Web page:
Ward 9 Mississauga

Standing for City Council

Following some serious thought and discussions: at home with my campaign team and supporters, and with folks from the Meadowvale and Central Erin Mills who had been speaking with me since late 2021, in early June I filed my nomination papers to become a candidate for City Councilor in Mississauga Ward 9.

Our western Mississauga communities of Meadowvale and Central Erin Mills need a seasoned and mature veteran to coordinate programs, services and resources that support Mississauga families and businesses. After 15 years in the Ontario Legislature, I know how programs and legislation that affect municipalities are created. I have learned how to work with our city, and to deal effectively with the Province. I know and have worked with the key stakeholders affected by the City of Mississauga and the Region of Peel. Moving forward, we need to work together to deal with:

  • How the city can ensure development includes affordable housing options;
  • How our hospitals, and their provincial and private funders will more effectively serve a maturing population in communities folks moved to, and stayed, after their families grew up;
  • Development in a built-up are and how the city and regional plans will provide for the services and infrastructure improvements we need in the 2030s and beyond;
  • Working with the Peel Police to keep the ‘personal touch’ in our community and ensure trust continues to build;
  • Working with businesses, our cities and other regions to attract investment and build relationships among partners the federal and provincial government may not see as priorities.

In the aftermath of the pandemic, with big bills to pay, inflation to tackle, housing to provide, climate change to factor in and a changed and multi-polar world to live within, cities need to raise their game and challenge the status-quo.

Skills and experience to do what’s important

It’s time to focus on city hall again. Housing prices may be dampened by rising interest rates, but municipal zoning needs review everywhere. Are there industrial or commercial areas available to be re-zoned for denser residential housing, or crown land that could be acquired and converted to housing developments?.

I worked with Ontario to successfully get more than $250 million to build the comprehensive Phase 2 expansion, now fully in service for several years, at Credit Valley Hospital. My work as your MPP taught me how to get a decision from the federal and provincial government.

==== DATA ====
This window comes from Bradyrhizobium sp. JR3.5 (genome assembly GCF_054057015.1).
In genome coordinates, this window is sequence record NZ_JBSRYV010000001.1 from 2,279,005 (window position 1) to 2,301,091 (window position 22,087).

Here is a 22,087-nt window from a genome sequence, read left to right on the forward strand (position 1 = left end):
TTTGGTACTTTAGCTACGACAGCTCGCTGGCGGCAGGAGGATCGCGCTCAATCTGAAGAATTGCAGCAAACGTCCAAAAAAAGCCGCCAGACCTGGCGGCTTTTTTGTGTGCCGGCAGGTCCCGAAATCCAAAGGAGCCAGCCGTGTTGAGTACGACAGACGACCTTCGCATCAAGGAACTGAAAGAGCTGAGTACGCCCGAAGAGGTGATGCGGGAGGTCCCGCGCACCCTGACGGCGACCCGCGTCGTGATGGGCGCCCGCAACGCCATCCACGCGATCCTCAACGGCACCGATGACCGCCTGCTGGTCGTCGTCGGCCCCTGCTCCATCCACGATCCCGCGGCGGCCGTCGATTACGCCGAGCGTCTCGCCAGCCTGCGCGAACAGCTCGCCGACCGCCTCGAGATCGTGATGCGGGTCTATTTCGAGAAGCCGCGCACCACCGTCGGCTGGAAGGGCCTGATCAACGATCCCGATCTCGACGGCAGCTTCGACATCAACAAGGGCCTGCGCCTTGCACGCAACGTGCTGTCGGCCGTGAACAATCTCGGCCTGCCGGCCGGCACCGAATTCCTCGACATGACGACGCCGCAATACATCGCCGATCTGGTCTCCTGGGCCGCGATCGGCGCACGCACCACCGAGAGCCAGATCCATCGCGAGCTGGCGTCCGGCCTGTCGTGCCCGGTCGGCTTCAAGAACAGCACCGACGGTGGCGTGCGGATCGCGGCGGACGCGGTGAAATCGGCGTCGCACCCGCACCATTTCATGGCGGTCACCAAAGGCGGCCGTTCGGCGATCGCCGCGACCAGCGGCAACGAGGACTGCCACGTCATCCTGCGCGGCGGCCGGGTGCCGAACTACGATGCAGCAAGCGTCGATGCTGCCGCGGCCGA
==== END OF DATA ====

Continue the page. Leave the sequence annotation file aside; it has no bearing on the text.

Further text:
Are the right things being done by the right levels of government? In particular, should regional governments created some 50 years ago to provide basic services for unincorporated, then-rural, towns and cities around Toronto devolve some of their responsibilities to what are now fully-mature cities? In Peel Region, for example, must the region also manage some roads along with its constituent cities of Mississauga, Brampton and Caledon? Could public health be managed better, and be more locally responsive, if delivered by the municipalities than by the regions considering our experience battling COVID-19? We need to challenge the status-quo.

The 21st century’s global wealth creation engines will be cities. In Canada, cities are the creatures of the provinces. Municipal funding consists largely of development charges, property taxes and user fees. For the scope of 21st century municipal responsibilities and resident expectations, this is nowhere near adequate. Shifting times, changing politics and economic cycles bring municipal programs that vary across Canada, and are subject to the whims of federal and provincial governments.

What cities will need moving forward

I am able to bring a strong blend of public and private sector experience, education and training, and hands-on knowledge of the type of 21st century skills our businesses and our people need to government. I will get to work on day one.

Canadian cities need to work with the federal and provincial governments to make our base funding fairer, and to structurally share federal and provincial tax revenue with the municipalities in which the economic activity is generated. Our city councilors need to think outside the traditional about how to pay for growth, renewal and maintenance.

As cities de-carbonize and electrify, we need to shift away from car-intensive traffic, work with the private sector to provide battery-charging infrastructure, establish proper transit corridors to enable people to leave their cars at home, and be able to generate (and soon store) the electricity we need to power it all locally.

The very way we look at building design will change. Millions of homes will need – and desire – retrofitting to use energy efficiently and cost-effectively. Municipal governments must lead this process and keep it in their sights moving forward.

Building the changing world of the 2020s will require municipal councils to be teams of smart and dedicated men and women working together to address challenging, exciting and complex times. The next term on city council won’t be a time to coast on your record, defend the status quo, or shrink from the challenges faced by every city on earth. What’s going on at city hall? It’s a question every resident, every voter, must ask to inform themselves during the summer and early autumn.

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